(E) if applicable, whether a drug, supplement, or remedy employed in the treatment is:
(i) approved for human use by the U.S. Food and Drug Administration (FDA);
(ii) exempt from FDA preapproval under the Dietary Supplement and Health Education Act (DSHEA); or
(iii) a pharmaceutical compound not commercially available and, therefore, is also an investigation article subject to clinical investigation standards as discussed in paragraph (7) of this subsection. 

All of this seems incredibly reasonable and patients should absolutely know what they are choosing - but physicians can't do both - they can't be simple and thorough.  To the rescue, the English teacher who may or may not have certification in ESL - the one who was taught that the general population doesn't read above the 8th grade level (no matter how much money we throw at our public school system).   And regardless of the amount of time and money you spent on your own education - the physician or teacher should never assume that you can think past the end of your nose.

My remedy - Those that are choosing to go into the healthcare field should be matched with a spouse that has an English Teaching degree with a focus in grammar and technical writing.  This should not be optional.  It will be an arranged marriage of sorts - that way we can make sure that all patients receive their medication and can read the prescription too.

Tuesday, April 19, 2011

Organic- When it matters

Organic: If you're a parent or a savvy foodie, this word passes your lips everyday. It describes produce that is grown without potentially harmful pesticides. Sure, many experts insist such chemicals are safe. But with a rise in information, you're probably more vigilant about what goes into your body and/or your child's, and with good reason. "Babies eat more than adults, pound for pound, and are more vulnerable to environmental toxins," says Alan Greene, MD, pediatrician and author of Raising Baby Green.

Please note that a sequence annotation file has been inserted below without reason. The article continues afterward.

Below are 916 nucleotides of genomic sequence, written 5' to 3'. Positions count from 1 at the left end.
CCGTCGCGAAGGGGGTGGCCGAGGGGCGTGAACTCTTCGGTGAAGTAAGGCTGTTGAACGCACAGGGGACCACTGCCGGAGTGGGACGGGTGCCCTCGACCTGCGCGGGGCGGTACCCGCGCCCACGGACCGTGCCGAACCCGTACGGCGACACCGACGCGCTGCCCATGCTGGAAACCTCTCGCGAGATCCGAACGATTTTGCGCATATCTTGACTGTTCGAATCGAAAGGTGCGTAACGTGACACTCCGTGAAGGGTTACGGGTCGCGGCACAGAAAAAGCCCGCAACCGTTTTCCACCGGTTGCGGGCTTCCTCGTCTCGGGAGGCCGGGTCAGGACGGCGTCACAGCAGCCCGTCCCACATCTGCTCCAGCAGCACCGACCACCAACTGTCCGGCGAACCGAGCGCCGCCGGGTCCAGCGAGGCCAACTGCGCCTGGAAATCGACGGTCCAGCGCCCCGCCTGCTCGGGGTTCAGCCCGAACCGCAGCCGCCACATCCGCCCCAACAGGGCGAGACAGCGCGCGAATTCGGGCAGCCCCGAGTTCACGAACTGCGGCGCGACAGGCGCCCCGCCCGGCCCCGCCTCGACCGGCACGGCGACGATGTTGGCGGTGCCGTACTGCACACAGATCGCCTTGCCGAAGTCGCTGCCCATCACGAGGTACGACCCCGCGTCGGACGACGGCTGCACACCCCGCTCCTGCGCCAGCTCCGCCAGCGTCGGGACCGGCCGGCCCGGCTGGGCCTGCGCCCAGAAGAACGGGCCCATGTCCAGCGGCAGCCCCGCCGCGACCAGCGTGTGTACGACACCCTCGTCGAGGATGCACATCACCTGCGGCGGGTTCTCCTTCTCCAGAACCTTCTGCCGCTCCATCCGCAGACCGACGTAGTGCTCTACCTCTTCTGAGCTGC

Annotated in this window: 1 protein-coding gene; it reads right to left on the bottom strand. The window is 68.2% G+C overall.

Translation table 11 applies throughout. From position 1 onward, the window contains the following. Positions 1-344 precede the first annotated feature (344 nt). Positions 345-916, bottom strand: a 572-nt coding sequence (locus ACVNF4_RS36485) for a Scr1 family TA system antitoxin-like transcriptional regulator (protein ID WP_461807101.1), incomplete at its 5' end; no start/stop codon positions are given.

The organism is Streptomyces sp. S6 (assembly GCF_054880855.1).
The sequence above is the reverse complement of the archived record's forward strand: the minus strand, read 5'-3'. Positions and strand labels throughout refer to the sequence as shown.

To lower your chemical load, you don't need to take an all-or-nothing approach. Start with a change or two based on what your family regularly eats. These seven staples are a good beginning.

Organic milk can cost about 50 percent more than conventional milk costs. But, Dr. Greene says, "If you want to make just one change, this is it." Conventional milk contains antibiotics and artificial hormones, as well as pesticides. Experts worry that all these hormones could kick-start early puberty, considering how much milk kids drink on a daily basis. Plus, recent research from Newcastle University in the United Kingdom found that, compared with conventional milk, organic milk contains significantly higher levels of heart-healthy fatty acids and antioxidants.  Also milk is not your best source of calcium - and comes with problems of its own.  According to some sources, milk is the number one cause of childhood asthma.  In our house we opt for organic rice milk - if you are choosing soy make sure that it is organic - NO exceptions.
Potatoes make the Dirty Dozen list put out by the Environmental Working Group (EWG), a nonprofit devoted to food safety, meaning that potatoes are one of the 12 most pesticide-contaminated fruits or vegetables. The EWG also found that 81 percent of potatoes still contained pesticides after being washed and peeled. Kids take in plenty of spuds as french fries -- another reason to limit their consumption. Adults, too, love the taters: According to one survey, they account for 30 percent of all veggies eaten by adults.